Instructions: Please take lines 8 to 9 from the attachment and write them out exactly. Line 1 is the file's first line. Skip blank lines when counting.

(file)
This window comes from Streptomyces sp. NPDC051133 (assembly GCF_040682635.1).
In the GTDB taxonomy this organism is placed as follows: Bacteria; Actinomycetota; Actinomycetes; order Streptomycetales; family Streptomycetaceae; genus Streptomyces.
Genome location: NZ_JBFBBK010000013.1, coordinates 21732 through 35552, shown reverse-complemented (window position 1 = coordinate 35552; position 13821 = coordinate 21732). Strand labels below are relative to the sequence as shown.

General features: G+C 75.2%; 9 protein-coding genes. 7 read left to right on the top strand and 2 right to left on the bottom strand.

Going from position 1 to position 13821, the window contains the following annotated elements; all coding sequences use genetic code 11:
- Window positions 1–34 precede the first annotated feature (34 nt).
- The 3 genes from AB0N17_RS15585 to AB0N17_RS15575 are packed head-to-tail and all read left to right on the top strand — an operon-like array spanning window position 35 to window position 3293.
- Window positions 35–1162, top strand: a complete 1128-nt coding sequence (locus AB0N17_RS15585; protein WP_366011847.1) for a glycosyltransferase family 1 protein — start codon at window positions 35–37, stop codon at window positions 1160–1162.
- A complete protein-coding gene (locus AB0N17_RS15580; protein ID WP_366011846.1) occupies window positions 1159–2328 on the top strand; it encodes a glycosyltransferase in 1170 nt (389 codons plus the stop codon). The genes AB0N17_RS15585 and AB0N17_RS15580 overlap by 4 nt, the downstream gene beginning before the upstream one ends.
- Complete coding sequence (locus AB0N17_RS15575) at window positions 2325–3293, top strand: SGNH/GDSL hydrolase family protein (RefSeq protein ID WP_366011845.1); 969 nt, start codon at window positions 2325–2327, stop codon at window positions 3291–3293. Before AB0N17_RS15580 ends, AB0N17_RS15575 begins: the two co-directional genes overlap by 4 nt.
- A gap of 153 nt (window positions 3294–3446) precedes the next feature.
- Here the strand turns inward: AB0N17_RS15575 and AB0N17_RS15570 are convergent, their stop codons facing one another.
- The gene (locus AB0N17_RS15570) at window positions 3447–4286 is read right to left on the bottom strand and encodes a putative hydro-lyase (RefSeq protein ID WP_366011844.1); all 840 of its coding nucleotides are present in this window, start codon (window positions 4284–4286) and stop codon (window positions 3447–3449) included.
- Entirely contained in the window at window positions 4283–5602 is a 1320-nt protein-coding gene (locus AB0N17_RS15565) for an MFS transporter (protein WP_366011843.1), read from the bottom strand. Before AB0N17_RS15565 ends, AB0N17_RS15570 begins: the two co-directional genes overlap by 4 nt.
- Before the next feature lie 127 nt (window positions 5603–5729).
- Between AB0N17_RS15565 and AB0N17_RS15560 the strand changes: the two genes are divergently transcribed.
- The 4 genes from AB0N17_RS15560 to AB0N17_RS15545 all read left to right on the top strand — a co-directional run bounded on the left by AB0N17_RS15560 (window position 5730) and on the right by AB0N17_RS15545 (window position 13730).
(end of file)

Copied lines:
- Window positions 35–1162, top strand: a complete 1128-nt coding sequence (locus AB0N17_RS15585; protein WP_366011847.1) for a glycosyltransferase family 1 protein — start codon at window positions 35–37, stop codon at window positions 1160–1162.
- A complete protein-coding gene (locus AB0N17_RS15580; protein ID WP_366011846.1) occupies window positions 1159–2328 on the top strand; it encodes a glycosyltransferase in 1170 nt (389 codons plus the stop codon). The genes AB0N17_RS15585 and AB0N17_RS15580 overlap by 4 nt, the downstream gene beginning before the upstream one ends.